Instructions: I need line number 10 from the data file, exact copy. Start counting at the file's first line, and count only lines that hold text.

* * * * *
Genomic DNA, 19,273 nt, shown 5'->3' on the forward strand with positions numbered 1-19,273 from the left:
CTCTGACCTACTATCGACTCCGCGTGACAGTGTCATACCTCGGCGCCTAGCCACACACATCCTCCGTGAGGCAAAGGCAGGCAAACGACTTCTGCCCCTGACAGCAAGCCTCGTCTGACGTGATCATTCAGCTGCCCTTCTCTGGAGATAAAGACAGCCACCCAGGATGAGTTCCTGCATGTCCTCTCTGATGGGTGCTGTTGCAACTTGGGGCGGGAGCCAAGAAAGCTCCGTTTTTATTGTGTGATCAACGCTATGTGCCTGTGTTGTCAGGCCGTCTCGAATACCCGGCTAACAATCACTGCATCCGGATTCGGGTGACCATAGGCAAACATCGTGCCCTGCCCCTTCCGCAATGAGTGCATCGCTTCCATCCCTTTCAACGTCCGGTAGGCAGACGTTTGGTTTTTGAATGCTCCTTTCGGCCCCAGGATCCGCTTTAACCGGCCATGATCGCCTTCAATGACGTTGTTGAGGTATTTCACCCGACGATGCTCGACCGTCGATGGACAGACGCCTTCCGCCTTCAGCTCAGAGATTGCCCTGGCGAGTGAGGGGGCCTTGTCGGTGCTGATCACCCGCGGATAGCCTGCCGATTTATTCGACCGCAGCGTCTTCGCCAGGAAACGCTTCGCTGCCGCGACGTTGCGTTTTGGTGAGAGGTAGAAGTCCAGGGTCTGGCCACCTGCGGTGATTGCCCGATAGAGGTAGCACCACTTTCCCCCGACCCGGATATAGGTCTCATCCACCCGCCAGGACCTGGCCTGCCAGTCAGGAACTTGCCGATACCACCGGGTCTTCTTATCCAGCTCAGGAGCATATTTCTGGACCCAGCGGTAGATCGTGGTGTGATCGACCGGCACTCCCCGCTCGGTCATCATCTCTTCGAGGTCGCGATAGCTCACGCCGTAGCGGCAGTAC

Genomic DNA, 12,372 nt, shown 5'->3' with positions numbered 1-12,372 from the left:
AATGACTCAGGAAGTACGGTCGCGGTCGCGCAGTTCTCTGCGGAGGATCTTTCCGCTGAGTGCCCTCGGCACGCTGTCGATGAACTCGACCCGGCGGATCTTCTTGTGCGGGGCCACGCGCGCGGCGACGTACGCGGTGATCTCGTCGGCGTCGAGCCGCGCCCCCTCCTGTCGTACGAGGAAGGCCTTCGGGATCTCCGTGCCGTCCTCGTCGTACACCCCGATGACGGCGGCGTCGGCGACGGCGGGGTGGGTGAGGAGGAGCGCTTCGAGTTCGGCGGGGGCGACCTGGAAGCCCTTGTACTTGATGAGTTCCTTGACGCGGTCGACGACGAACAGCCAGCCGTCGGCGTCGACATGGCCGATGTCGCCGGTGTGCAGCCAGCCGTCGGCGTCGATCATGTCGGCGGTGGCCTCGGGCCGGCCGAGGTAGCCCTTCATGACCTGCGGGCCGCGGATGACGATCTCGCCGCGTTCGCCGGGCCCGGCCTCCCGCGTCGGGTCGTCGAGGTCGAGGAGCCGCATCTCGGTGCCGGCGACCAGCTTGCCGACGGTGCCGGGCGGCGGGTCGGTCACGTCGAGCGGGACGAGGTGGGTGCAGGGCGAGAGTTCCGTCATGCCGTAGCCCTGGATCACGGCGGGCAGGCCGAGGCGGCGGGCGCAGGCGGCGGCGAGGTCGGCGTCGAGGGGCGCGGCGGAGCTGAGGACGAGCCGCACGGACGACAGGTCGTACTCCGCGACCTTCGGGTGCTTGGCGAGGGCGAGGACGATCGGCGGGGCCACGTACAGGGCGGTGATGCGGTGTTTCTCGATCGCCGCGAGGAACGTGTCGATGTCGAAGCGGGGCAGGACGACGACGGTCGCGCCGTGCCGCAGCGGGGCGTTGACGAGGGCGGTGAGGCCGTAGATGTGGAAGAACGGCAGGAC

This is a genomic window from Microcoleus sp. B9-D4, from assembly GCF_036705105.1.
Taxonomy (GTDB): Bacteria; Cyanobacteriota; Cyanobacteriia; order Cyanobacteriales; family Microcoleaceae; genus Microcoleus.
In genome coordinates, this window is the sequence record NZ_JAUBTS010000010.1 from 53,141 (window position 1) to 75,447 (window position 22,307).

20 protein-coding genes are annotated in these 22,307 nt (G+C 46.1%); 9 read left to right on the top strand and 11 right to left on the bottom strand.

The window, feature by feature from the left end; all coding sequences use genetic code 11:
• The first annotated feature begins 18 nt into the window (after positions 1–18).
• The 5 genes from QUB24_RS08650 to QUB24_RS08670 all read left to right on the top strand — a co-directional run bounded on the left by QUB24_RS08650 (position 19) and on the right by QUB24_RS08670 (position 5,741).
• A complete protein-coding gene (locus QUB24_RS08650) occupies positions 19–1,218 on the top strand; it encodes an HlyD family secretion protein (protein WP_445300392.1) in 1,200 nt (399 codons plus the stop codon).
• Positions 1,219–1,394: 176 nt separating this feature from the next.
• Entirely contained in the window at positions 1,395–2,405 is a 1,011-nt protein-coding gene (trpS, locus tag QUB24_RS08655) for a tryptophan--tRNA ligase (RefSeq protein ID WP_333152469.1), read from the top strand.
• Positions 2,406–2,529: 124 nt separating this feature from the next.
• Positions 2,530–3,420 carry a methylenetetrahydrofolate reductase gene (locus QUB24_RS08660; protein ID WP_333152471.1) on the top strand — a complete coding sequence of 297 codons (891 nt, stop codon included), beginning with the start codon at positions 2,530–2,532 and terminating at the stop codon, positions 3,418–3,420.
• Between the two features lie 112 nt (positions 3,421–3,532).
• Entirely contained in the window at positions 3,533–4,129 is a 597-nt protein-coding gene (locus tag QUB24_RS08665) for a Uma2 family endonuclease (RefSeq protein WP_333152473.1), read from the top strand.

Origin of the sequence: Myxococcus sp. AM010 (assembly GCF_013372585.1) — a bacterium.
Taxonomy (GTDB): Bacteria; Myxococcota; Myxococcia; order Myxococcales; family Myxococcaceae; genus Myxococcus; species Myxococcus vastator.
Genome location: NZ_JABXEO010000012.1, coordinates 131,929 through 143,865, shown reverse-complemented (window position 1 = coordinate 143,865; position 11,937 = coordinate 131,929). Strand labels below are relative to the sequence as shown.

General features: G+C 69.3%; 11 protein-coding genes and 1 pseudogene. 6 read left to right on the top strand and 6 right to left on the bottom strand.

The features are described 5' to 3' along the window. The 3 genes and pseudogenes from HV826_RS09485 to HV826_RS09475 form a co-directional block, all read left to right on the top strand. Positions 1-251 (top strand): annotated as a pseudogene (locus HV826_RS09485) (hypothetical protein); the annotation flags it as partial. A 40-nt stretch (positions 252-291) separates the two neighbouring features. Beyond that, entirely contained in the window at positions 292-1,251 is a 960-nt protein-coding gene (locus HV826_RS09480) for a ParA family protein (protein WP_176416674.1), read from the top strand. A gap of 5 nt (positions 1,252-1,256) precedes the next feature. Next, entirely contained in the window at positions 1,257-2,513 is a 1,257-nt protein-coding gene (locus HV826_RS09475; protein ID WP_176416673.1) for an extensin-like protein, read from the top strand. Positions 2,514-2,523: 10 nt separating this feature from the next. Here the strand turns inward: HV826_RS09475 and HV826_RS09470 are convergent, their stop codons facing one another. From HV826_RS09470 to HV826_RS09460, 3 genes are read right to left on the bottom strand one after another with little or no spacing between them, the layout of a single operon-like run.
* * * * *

• The first annotated feature begins 18 nt into the window (after positions 1–18).